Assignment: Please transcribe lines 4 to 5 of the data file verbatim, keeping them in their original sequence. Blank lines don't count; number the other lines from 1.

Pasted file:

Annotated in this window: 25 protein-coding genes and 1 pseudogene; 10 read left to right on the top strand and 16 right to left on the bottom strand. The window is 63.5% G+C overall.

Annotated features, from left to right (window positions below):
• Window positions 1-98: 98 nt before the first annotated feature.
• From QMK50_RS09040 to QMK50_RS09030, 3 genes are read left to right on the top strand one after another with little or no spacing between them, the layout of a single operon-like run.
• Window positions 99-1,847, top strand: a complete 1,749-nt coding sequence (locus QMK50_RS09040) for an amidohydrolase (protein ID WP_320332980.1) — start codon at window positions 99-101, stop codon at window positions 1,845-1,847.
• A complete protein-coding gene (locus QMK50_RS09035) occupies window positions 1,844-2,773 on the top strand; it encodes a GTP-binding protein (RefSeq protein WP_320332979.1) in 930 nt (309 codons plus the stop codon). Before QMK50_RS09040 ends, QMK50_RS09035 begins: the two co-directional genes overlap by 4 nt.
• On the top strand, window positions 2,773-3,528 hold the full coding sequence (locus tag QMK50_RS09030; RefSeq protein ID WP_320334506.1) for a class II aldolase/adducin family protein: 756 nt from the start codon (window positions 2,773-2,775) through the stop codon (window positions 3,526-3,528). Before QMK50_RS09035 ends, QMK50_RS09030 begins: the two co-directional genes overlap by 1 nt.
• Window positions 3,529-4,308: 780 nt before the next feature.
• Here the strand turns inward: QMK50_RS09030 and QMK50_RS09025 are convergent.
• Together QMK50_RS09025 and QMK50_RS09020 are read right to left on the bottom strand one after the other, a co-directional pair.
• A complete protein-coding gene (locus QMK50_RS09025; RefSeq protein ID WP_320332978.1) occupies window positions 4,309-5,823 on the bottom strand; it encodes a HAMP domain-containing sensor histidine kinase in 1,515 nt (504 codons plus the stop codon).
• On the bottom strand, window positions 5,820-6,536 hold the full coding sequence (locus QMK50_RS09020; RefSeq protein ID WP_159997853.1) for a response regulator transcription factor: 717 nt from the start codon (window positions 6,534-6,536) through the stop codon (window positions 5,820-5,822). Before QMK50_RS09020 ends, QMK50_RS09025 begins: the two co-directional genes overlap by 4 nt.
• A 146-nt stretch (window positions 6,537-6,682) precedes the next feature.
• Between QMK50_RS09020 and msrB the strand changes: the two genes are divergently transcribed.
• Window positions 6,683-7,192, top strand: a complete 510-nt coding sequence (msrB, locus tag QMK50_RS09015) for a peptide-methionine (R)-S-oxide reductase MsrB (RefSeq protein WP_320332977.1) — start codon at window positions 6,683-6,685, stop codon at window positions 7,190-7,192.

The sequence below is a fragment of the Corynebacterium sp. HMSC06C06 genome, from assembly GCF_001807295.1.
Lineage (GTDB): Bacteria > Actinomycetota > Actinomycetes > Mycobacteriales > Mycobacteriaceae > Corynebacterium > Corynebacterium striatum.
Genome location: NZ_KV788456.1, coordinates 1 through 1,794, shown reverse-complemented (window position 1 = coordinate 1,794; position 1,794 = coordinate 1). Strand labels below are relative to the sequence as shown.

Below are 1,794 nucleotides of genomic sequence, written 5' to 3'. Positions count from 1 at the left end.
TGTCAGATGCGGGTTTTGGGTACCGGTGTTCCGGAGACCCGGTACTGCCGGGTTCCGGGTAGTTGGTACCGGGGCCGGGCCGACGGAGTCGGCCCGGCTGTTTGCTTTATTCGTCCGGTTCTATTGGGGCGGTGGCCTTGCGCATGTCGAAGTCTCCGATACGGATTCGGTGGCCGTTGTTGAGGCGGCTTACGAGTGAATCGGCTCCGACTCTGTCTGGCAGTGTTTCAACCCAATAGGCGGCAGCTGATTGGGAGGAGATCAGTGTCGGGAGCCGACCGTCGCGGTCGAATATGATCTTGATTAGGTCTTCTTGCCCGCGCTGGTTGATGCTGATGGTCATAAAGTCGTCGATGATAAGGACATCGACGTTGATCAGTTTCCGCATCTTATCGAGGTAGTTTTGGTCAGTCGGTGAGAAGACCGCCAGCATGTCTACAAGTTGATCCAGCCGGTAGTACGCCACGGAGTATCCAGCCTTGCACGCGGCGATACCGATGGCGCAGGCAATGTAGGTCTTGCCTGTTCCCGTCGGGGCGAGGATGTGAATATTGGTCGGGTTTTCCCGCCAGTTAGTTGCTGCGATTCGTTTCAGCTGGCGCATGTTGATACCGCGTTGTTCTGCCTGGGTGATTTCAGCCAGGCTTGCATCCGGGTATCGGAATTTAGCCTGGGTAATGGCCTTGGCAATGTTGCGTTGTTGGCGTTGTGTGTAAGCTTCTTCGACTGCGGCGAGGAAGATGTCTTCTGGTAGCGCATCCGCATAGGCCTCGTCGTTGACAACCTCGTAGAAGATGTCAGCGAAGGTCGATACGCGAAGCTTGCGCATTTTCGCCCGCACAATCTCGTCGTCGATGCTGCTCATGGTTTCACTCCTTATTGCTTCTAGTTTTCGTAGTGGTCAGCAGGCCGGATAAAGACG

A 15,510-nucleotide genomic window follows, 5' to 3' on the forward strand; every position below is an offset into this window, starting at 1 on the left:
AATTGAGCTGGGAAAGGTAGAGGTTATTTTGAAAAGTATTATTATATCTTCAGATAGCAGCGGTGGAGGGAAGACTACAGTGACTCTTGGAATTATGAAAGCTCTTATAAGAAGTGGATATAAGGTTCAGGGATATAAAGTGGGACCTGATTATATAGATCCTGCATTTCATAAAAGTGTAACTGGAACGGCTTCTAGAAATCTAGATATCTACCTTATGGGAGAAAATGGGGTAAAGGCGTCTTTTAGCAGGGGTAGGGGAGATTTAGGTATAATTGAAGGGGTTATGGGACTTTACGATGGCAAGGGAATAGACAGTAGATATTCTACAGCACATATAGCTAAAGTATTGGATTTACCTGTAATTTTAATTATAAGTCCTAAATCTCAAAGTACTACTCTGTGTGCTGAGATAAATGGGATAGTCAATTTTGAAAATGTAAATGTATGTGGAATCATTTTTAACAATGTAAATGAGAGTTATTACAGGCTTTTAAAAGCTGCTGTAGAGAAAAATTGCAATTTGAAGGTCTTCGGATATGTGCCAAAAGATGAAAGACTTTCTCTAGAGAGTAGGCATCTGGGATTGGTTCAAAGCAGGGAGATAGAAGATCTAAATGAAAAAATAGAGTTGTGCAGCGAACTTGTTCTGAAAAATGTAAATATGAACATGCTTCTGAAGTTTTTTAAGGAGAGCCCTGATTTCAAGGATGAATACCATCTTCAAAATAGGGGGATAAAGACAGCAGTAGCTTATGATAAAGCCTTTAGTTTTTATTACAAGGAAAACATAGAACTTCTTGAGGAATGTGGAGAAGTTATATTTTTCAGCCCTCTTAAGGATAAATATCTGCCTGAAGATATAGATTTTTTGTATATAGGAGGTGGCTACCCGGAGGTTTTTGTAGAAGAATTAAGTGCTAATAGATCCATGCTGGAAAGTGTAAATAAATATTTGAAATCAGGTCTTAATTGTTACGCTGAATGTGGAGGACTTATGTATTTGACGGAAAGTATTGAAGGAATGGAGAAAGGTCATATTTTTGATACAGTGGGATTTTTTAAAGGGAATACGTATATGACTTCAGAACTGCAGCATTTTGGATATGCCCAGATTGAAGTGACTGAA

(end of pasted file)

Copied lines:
• From QMK50_RS09040 to QMK50_RS09030, 3 genes are read left to right on the top strand one after another with little or no spacing between them, the layout of a single operon-like run.
• Window positions 99-1,847, top strand: a complete 1,749-nt coding sequence (locus QMK50_RS09040) for an amidohydrolase (protein ID WP_320332980.1) — start codon at window positions 99-101, stop codon at window positions 1,845-1,847.